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A good slop free timing chain and good Cam makes a big difference in the way these motors run. I for one think a Cam upgrade is a good idea for any Rover V8 motor over 100K . The stock cams seem to wear out of spec and dish the lifters creating less lift and poor performance. I haven't taken a Cam out of any rover motor with 100k miles or over that wasn't worn to the point of visual damage . And a quick measurement shows the wear .

A pic from a buddy's 4.0 with 125k he sent me this pic .

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  #36  
Old December 14th, 2014, 12:02 PM
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The original camshaft on my 4.6 ground an entire exhaust lobe away at 60K miles. Made the cylinder exhaust through the intake creating a really heart warming noise in the process. Here is a photo of the damage to the tappet on the left.
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  #37  
Old December 14th, 2014, 12:17 PM
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The original camshaft on my 4.6 ground an entire exhaust lobe away at 60K miles. Made the cylinder exhaust through the intake creating a really heart warming noise in the process. Here is a photo of the damage to the tappet on the left.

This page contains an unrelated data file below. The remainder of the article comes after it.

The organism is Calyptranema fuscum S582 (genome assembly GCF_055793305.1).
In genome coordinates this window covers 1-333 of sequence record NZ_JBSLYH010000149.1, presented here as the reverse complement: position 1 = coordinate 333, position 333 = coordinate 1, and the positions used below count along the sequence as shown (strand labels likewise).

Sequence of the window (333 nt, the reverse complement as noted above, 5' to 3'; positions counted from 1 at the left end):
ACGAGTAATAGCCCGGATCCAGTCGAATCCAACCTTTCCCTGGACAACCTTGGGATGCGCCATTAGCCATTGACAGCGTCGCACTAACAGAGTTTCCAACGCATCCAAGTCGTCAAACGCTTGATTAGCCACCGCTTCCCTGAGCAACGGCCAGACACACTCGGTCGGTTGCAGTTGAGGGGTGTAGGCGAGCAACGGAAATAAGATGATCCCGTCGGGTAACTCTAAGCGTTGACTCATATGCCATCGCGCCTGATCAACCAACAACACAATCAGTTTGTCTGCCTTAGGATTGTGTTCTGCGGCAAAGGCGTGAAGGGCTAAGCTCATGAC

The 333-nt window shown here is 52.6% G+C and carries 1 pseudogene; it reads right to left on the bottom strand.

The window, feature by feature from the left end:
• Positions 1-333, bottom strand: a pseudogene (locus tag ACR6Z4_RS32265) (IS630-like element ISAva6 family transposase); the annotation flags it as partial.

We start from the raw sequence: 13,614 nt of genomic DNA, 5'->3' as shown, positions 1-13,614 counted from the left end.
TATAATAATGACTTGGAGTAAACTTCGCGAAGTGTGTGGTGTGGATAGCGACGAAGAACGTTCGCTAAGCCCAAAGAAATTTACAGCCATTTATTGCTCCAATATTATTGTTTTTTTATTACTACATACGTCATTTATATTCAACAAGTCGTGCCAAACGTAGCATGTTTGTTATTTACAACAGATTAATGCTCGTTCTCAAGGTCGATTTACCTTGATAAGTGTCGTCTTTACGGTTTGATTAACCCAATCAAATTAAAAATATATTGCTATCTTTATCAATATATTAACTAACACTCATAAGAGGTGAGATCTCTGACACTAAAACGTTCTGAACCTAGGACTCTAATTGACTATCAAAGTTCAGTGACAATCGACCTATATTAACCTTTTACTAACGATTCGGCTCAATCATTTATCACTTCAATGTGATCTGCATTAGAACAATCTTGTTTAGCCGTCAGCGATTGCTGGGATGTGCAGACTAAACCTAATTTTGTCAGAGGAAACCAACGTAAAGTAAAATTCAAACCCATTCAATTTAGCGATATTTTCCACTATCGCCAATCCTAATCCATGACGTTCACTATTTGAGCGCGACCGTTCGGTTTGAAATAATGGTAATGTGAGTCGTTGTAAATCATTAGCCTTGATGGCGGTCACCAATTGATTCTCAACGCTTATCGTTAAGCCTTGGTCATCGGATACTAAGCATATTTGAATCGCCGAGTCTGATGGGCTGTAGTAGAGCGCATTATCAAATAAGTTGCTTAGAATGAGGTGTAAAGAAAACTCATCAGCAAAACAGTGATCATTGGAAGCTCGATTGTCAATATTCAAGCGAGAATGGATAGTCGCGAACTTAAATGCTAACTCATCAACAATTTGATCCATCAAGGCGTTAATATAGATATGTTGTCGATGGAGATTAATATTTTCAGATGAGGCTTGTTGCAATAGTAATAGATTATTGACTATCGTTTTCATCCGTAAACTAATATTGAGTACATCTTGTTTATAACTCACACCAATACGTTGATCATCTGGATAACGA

What brand of cam and lifters?
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  #38  
Old December 14th, 2014, 12:39 PM
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Originally Posted by Jymmiejamz View Post
What brand of cam and lifters?
I've been wondering if this cam would work in a 4.6. I doubt it but worth researching.
http://www.thewedgeshopstore.com/pro...Cam-setup.html
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  #39  
Old December 14th, 2014, 12:43 PM
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What brand of cam and lifters?
They were stock.
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  #40  
Old December 14th, 2014, 04:09 PM
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I've had great luck with Crower cams from Mark at D&D in Michigan . I think the cam is often over looked and is the cause of these motors being short of breath .